• Because of the pronounced angle of incidence this simulation will be challenging once you move to 3D and add more structures. As explained here, the simulation time using BFAST increases with the angle of incidence. Furthermore, if you need to decrease the BFAST dt multiplier, the execution time will be longer. If this time becomes prohibitively large, you might want to consider sweeping over single-frequency simulations.
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Dear @fgomez , Dear @aalam, Thank you so much for putting your lots of effort! We are thinking that using BFAST would be very complicated for all of our structures. So we are trying use bloch and run a 2D sweep to get a correct results. I will inform if we face any problem regarding 2D sweep in bloch mode. Have a nice time both of you!

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Dear @aalam , Hoping, you are having a nice time. I need your some help regarding to the understanding of the results of 2D sweep in bloch mode. For your kind understanding, here I attached a pdf file in where I described the results and problems of two FDTD simulations. I am also uploaded those FDTD simulation files [one main (reference) file, and other one´s simulation file of 2D sweep]. If you need any more information, please let me know. Thank you so much for your effort! main simulation_Array TiO2 domes on 300nm aSi.fsp (356.2 KB)
bloch simulation_Array TiO2 domes on 300nm aSi.fsp (388.1 KB)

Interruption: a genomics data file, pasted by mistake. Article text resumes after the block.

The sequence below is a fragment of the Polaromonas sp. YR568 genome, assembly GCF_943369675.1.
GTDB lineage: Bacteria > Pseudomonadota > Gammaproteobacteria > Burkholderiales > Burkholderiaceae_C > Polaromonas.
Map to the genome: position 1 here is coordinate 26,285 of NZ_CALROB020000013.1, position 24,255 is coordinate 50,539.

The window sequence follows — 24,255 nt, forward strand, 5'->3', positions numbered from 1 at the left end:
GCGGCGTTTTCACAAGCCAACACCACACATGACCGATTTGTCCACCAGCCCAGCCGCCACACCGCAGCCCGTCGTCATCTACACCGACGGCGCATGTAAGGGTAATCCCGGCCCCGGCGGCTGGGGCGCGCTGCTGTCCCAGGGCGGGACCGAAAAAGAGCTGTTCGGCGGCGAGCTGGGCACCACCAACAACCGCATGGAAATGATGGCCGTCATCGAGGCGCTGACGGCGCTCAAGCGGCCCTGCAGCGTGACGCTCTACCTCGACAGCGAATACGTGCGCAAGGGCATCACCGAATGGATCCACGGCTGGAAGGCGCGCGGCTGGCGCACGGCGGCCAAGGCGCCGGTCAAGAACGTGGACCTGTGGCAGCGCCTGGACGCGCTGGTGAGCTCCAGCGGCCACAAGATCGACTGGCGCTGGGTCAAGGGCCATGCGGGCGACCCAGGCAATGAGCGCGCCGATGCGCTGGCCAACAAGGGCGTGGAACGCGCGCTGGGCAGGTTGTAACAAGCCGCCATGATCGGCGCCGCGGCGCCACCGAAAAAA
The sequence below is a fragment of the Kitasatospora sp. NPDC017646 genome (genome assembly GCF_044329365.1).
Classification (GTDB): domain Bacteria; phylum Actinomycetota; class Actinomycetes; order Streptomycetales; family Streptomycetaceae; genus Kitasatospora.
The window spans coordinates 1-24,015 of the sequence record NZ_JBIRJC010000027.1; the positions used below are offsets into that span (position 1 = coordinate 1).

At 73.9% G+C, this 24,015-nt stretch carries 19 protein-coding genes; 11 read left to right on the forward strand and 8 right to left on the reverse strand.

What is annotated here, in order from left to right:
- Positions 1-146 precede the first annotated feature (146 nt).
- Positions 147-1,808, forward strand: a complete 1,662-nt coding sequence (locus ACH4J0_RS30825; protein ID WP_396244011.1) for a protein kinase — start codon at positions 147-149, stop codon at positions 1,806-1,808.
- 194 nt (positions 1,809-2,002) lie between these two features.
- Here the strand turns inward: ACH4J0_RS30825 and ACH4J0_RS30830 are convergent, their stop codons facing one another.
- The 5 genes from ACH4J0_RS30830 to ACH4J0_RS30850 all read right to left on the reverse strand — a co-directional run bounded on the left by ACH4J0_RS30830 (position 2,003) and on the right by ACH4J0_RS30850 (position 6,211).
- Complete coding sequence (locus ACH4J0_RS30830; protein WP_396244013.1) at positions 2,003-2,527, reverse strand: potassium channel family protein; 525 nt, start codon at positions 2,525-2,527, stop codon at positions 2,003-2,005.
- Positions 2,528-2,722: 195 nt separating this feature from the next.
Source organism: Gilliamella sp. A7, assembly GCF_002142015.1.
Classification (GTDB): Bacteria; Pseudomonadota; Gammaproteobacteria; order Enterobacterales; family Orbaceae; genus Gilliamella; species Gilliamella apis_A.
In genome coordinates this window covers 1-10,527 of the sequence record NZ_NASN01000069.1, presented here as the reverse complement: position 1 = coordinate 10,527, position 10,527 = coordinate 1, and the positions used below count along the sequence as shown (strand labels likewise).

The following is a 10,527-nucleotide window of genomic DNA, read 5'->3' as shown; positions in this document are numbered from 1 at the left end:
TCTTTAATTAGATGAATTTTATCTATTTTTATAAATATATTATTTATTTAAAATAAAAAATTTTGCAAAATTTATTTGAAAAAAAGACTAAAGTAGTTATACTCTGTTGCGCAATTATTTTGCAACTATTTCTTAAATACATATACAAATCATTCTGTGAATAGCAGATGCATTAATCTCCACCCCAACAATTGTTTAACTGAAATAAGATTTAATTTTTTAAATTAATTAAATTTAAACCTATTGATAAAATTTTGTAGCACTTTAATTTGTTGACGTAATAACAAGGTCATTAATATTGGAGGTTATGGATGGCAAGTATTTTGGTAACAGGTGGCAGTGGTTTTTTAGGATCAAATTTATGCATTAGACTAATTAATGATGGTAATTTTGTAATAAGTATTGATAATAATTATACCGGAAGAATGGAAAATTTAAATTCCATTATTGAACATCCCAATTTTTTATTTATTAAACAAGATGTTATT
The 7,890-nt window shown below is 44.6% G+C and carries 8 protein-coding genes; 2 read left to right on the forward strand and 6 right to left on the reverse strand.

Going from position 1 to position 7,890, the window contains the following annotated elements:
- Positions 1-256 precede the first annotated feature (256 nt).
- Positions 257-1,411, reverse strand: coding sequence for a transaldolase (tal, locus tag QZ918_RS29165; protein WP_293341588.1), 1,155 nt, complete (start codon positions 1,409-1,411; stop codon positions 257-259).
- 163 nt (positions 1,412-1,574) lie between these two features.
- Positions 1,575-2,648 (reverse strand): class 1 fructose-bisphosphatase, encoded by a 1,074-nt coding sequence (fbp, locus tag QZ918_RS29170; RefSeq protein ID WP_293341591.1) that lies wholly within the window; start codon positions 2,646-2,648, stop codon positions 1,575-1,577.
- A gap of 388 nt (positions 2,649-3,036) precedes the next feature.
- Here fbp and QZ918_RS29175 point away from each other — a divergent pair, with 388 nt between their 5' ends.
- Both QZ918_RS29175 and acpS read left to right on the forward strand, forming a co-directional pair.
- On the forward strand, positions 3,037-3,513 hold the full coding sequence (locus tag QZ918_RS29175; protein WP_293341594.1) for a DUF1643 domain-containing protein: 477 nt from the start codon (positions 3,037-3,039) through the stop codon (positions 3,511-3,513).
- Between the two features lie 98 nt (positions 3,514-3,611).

2D sweep with bloch FDTD simulation_MJM.pdf (575.9 KB)

Dear @mj.mendes,

Sorry for the wait. The reason why you are seeing different results is because the source bandwidth is different:

main_simulation: wavelength start = 0.4um and wavelenght stop = 1.1um
bloch_simulation: wavelength start = wavelength stop = 0.75um

Although in both cases the center wavelength is the same, the mesh will be different because when the “auto nonuniform” setting is used the mesh is calculated according to the smallest wavelength in the simulation bandwidth (which by default is the same as the source bandwidth). Therefore, the mesh in main_simulation is finer than in bloch_simulation, which probably means the results from main_simulation are more accurate.

If you set the source ranges to be the same in both simulations you get the same results because then the mesh is identical. If you want to have the same mesh without modifying the source settings you can use the advance option “set simulation bandwidth” in bloch_simulation:

This is recommended when running sweeps over single-frequency simulations as explained in this post:

One final suggestion regarding the PML: you should use the “steep angle” profile for the stretched coordinate PML as explained here:

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Dear @fgomez , I am sorry for being late. Thank you so much for your extreme hard work that you did put for my simulations. Anyway, I couldn’t properly implemented your suggestion yet. At the moment, I am doing some other stuffs but I will again start angular simulations study in a month. May I am going to request you again for your some helps regarding this issue in coming days. Until then stay happy!